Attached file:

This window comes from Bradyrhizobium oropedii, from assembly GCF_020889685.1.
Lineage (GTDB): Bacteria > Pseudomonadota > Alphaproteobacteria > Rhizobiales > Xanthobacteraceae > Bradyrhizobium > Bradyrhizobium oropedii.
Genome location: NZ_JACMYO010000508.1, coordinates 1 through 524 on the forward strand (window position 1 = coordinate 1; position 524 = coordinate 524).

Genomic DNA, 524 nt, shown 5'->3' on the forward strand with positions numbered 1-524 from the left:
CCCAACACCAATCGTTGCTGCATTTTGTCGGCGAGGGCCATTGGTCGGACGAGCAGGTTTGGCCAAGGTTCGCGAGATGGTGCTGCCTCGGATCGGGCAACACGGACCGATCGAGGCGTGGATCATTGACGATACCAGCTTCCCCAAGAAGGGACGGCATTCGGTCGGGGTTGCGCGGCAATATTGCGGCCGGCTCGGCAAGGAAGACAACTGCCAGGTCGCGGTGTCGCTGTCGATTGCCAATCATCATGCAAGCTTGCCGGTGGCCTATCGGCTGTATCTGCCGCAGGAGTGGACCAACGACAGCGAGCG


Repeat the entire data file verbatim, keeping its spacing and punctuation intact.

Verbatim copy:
This window comes from Bradyrhizobium oropedii, from assembly GCF_020889685.1.
Lineage (GTDB): Bacteria > Pseudomonadota > Alphaproteobacteria > Rhizobiales > Xanthobacteraceae > Bradyrhizobium > Bradyrhizobium oropedii.
Genome location: NZ_JACMYO010000508.1, coordinates 1 through 524 on the forward strand (window position 1 = coordinate 1; position 524 = coordinate 524).

Genomic DNA, 524 nt, shown 5'->3' on the forward strand with positions numbered 1-524 from the left:
CCCAACACCAATCGTTGCTGCATTTTGTCGGCGAGGGCCATTGGTCGGACGAGCAGGTTTGGCCAAGGTTCGCGAGATGGTGCTGCCTCGGATCGGGCAACACGGACCGATCGAGGCGTGGATCATTGACGATACCAGCTTCCCCAAGAAGGGACGGCATTCGGTCGGGGTTGCGCGGCAATATTGCGGCCGGCTCGGCAAGGAAGACAACTGCCAGGTCGCGGTGTCGCTGTCGATTGCCAATCATCATGCAAGCTTGCCGGTGGCCTATCGGCTGTATCTGCCGCAGGAGTGGACCAACGACAGCGAGCG